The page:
Moving towards forgiveness

I had an experience recently that relates to forgiveness. As always, I am struck by the number of people that attend my courses that are holding onto wrongs that have been exacted on them and the deep emotional pain that goes with them. Being human I am able to see these issues and characteristics in others far easier than I am able to see them in myself.

It was seeing the act of forgiveness in another that made me reflect on my own ability to forgive.

The event that raised this for me was brought to my attention by my local Radio Station, BBC Radio Derby. The news was filled with the fact that Darrell Desuze, the youth who brutally attacked Richard Mannington-Bowes, during the riots last summer had been jailed for 8 years. The local part of the story was that the victim’s sister lived in Derby and she was being interviewed. As I listened I was amazed at this lady’s capacity for forgiveness. She was very clear that she is a Christian and has strong faith. Anyone reading this, who has a strong aversion to religion, or overt profiling of religion, please just put that to one side because this is about being human. Anne Wilderspin was very clear. She said “some months ago I decided to forgive Darrell. This does not condone his terrible acts but it leaves him emotionally free to change.” This was powerful stuff I was hearing.

“Forgiveness is a virtue of the brave.”
Indira Gandhi

In the past I have been of the view that forgiveness comes from different sources. It may come from the fact that I can look back and see the positive side of what happened and see that it may have been to my advantage and thus this gave me the power to forgive. It is, I realise, quite a patronising form of forgiveness.

I have also mistaken forgiveness, in the past, for empathy and understanding. I have thought that I needed to be able to understand the other person’s point of view in order to forgive. I now realise that this is helpful but is not conditional upon me being able to forgive.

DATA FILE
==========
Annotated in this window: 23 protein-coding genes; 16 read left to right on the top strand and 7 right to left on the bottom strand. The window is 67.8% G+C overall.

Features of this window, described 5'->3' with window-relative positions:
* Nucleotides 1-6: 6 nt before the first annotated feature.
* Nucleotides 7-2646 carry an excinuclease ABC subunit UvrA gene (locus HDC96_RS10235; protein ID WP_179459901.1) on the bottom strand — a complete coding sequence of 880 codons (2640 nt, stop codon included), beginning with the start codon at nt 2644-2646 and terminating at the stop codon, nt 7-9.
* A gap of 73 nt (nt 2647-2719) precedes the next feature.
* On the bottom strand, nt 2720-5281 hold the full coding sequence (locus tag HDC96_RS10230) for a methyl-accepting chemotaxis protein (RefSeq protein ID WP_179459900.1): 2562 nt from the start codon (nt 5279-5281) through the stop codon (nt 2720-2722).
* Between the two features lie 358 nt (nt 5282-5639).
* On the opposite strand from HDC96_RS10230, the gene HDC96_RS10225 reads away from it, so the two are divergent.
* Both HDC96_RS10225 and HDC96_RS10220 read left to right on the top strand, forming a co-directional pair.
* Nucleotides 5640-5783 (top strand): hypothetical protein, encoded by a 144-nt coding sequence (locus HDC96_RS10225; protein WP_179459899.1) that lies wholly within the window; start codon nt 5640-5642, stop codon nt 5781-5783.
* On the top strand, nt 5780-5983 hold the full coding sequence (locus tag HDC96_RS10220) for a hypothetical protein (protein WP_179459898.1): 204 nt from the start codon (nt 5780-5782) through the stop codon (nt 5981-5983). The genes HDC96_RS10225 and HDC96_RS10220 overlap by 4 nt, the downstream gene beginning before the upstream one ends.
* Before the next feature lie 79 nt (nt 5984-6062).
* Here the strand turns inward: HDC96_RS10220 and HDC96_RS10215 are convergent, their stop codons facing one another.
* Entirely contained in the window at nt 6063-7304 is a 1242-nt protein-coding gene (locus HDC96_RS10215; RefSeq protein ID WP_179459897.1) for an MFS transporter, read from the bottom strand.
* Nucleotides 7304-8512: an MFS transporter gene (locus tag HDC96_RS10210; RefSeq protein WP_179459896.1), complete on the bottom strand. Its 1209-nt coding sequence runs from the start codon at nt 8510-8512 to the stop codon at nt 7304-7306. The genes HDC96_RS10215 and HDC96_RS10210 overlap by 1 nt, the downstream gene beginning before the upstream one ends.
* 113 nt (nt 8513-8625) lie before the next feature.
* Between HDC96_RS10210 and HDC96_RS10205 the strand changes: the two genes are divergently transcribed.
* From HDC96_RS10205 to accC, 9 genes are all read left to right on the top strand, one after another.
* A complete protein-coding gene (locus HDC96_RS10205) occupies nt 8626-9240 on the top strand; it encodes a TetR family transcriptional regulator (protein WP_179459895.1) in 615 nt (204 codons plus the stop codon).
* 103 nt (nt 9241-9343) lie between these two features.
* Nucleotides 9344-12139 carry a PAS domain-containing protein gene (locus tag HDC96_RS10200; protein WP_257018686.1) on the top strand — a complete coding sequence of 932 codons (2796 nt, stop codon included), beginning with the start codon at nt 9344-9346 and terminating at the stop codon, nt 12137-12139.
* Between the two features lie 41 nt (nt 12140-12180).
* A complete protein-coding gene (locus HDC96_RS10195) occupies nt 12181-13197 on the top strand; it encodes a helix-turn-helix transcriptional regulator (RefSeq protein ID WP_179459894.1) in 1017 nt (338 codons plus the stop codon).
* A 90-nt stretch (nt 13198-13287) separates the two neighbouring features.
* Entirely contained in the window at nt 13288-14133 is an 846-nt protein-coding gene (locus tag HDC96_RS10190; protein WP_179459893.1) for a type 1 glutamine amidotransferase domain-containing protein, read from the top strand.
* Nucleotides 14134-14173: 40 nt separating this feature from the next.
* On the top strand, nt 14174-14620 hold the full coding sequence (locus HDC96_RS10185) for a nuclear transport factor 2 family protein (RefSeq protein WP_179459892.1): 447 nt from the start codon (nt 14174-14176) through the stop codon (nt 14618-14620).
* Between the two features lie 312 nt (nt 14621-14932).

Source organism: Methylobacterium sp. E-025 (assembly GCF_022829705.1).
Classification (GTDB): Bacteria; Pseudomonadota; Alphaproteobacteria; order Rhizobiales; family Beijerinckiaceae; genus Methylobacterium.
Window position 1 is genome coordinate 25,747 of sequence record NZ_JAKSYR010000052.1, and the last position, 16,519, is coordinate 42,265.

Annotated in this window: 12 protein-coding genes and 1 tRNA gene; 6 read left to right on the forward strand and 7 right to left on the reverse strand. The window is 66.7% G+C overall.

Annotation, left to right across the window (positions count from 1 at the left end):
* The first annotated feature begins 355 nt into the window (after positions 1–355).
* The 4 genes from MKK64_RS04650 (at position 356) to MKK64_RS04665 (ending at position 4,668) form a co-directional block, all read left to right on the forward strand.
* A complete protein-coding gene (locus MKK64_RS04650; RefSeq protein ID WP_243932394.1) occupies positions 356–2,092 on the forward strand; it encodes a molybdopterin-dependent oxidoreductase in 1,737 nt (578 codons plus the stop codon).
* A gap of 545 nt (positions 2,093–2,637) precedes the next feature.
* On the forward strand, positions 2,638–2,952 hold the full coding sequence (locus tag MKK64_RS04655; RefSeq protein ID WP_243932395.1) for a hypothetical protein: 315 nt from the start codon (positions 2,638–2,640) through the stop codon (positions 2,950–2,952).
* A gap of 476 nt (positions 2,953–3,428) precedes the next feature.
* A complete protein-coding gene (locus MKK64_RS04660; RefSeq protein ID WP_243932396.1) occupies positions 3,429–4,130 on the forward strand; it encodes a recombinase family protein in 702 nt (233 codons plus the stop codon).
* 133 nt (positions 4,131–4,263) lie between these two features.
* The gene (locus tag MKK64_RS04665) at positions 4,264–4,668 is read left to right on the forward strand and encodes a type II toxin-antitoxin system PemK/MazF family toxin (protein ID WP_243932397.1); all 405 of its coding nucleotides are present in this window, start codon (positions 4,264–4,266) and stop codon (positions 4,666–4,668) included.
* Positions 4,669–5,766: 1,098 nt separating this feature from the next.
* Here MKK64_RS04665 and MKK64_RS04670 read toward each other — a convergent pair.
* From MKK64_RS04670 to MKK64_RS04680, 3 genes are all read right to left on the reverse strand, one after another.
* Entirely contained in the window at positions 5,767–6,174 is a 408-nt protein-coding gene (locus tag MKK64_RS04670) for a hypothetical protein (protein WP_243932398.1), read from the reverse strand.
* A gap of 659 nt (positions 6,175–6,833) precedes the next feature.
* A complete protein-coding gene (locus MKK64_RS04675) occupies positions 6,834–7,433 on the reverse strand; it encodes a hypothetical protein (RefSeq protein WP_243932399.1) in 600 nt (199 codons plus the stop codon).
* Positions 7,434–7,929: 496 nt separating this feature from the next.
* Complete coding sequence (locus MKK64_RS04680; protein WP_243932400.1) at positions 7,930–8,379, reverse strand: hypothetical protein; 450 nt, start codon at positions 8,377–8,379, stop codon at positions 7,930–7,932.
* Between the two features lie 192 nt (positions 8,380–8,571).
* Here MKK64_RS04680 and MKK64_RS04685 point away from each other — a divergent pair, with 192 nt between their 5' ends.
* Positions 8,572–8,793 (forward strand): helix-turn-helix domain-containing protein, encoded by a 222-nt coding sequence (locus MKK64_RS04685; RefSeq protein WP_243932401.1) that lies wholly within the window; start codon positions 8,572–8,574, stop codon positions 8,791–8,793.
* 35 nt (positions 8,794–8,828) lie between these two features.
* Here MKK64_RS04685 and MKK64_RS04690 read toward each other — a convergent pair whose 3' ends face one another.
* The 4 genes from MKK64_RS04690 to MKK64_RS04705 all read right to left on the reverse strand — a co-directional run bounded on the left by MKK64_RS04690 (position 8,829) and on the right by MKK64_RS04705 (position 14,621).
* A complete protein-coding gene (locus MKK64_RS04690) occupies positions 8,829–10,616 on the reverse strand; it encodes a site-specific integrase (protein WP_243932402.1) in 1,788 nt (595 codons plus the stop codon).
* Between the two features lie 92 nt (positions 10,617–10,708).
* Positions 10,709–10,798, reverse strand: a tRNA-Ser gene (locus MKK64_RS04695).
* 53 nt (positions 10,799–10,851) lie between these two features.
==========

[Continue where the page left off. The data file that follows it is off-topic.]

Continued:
Listening to Anne Wilderspin I realised that I did not have to understand. I did not have to get something out of it for me to crow about. Actually I could just choose to let go, ….choose to forgive.

This reminded me of a client I worked with in a group very early in my career. We were discussing what anger does when you hold on to it and he sat there and said what I thought was quite profound.

He said “Grudges give your life meaning. They are easier to deal with than grief or depression.  I held a grudge for years, it meant nothing to them. I would lie awake at night thinking that they should be worried. They didn’t even know.

Equally, when I forgave them, it meant nothing to them. It meant loads to me. They won’t be the ones to become ill because I have a grudge against them.”

I mentioned above that I can see the capacity to hold a grudge in others better than I can see it in myself.  Nearly 4 years ago I was forced out of a career that was very important to me. No matter how hard I tried I found it difficult to forgive the man who started the process off. I have tried to understand his point of view but that always comes back to the point that, empathy or not, he did something to me that really hurt.  I have looked at it in terms of where I am now. Looking back he helped me get out of a role in which I was struggling and which was causing me a huge amount of stress. I am genuinely so much happier now and doing something I just love so much, but no matter how I position it in that way in my mind, I don’t feel like I am forgiving him. Just getting one up on him “see!! It all worked out much better, no thanks to you!”   I may not say that but I may have meant it.

I realised what it was about when I worked with a group who were profoundly inspiring. One young lady talked about forgiving an abuser and she said “once I forgive them, I am no longer held back by them.”

This act of forgiveness is about setting me free and allowing me to let go of the past. Helping me not to be defined by my past and allowing me to look forward to the future. Forgiveness is good.

Now if you can’t make it that far may be you can fall back on Oscar Wilde for some inspiration.“Always forgive your enemies; nothing annoys them so much.”

 If you want to start on the path of forgiveness and acceptance and would like a confidential chat call Calm People East Midlands  07850614042 and ask for Julian or Calm People West Midlands 07950344658 and ask for Paula

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